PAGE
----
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I was reading Can Anyone Really Create Jobs? from the New York Times. In the article, it is argued that, though more spending on the part of consumers is needed to improve the economy, a $400 billion jobs package may not be able to trigger spending patterns that existed before the economic crisis.

With no new theories, Democrats dusted off the big idea from the Great Depression, John Maynard Keynes’s view that government can create jobs by spending a lot of money. The stimulus, however, has to be borrowed, and it has to be really, truly huge — probably something like $1.5 or $2 trillion — to fill the gap between where the economy is and where it would be if everyone was spending at pre-recession levels. The goal is to goad consumers into spending again. And President Obama’s jettisoned $400 billion jobs package, hard-core Keynesians argue, is nowhere near what it would take to persuade them.

Can a government stimulus cause a sustained improvement in the economy when that stimulus money will have to be borrowed?

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    Theoretically paying off debt might make them spend more in the future. But if they don't spend NOW, the economy doesn't grow NOW. The theory says that if we can grow the economy NOW that in itself will cause more people to spend and the economy will continue to recover. – DJClayworth Nov 8 '11 at 16:31
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    @DJClayworth - Experience says most people in the US would either spend it practically before they got the check, or use it to pay off debt just to put it back on the credit card. But I still contend that if everyone saved it or paid off debt that it would actually help the economy... there is no way to prove this since it is virtually impossible to test though I would be surprised to see greater than 10% use the money for saving or paying off debt and have not spent it within 4 months. – Chad Nov 8 '11 at 18:35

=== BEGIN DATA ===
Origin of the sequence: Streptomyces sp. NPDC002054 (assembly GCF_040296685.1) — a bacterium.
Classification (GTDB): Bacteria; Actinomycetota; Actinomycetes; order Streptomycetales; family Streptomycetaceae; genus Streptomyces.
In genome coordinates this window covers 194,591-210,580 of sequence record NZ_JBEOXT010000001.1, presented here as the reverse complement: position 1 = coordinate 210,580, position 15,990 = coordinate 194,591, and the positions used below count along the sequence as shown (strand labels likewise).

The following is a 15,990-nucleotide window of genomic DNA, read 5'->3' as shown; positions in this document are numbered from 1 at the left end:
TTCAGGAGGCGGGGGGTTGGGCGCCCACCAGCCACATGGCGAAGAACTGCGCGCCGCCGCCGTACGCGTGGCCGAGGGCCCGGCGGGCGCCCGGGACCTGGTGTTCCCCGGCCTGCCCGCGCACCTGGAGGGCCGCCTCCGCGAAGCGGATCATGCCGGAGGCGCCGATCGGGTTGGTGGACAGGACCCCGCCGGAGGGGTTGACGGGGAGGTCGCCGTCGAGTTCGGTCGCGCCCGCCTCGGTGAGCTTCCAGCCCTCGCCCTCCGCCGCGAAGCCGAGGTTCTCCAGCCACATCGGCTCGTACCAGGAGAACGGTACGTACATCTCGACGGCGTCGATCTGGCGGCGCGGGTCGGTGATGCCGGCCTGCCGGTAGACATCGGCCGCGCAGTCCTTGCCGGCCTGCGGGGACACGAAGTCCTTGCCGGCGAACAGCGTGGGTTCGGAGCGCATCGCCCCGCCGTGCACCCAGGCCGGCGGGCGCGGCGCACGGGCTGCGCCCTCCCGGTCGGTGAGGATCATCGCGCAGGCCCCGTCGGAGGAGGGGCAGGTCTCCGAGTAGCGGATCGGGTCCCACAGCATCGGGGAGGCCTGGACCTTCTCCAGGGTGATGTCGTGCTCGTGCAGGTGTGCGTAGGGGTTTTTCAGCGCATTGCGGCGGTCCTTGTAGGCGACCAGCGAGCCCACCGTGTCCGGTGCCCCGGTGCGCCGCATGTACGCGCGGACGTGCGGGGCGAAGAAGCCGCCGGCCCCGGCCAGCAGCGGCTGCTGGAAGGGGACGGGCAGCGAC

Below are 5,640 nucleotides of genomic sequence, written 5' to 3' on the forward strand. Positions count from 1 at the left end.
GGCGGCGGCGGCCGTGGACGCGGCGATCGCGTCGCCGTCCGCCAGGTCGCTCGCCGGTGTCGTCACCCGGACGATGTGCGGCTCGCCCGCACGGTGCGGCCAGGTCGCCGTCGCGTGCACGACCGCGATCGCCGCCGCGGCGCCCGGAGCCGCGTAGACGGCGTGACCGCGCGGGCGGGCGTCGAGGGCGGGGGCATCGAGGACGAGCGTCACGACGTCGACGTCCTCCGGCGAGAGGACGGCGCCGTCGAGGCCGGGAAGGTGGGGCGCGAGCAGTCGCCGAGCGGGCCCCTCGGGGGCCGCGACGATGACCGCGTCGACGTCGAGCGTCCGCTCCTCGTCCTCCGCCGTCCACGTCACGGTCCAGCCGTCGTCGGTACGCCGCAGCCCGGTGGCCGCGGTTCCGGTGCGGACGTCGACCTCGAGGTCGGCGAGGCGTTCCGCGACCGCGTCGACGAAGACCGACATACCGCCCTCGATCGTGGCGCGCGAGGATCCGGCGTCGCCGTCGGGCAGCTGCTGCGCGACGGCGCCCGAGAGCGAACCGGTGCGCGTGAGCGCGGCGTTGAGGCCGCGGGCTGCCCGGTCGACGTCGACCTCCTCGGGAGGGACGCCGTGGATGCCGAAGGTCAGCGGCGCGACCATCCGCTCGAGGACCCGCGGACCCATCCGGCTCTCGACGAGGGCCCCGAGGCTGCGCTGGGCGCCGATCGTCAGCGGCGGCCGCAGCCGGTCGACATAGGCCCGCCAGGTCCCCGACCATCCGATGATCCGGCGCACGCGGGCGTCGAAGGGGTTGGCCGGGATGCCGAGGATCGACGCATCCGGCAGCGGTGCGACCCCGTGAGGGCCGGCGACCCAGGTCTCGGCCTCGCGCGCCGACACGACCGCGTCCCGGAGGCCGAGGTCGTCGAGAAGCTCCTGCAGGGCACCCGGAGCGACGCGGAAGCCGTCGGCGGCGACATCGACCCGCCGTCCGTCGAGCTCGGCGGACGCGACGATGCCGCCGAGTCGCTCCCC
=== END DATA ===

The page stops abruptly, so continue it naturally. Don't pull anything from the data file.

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    Perhaps the question needs to be posed a little more carefully. The classic example of the government paying some people to dig holes and other people to fill them creates jobs, but not in a sense which generates more wealth--i.e the economy does not grow in a meaningful way and it won't help things to get better. – dmckee Nov 8 '11 at 19:01
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    I'm voting to close because the question is too vague - you can parse "create jobs" any way you want (e.g. @dmckee 's hole diggers fits the bill in some parsings, as does Solyndra), and without specifying desirable/acceptable long term effects you can't answer. – user5341 Nov 8 '11 at 22:07
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    @DJClayworth The Australian Government gave every taxpayer earning less than $80K a one-time $950 cash bonus in 2008-9 during the GFC. This move has been widely lauded by economists and is cited as one of the measures that helped Australia weather the GFC so successfully, because people spent their bonus. – jozzas Nov 9 '11 at 4:05
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The truth is that this is a complicated question, and one on which economists disagree. A Google search will find learned papers in support of both sides. No amount of debate by a few guys on a Q&A site is going to produce a definitive answer.

Sources saying Yes:

Sources saying No:

Sources saying Don't Know:

That last NY Times link is worth reading, as it goes some of the way towards explaining why this simplistic question is not helpful, and not even the one we should be asking.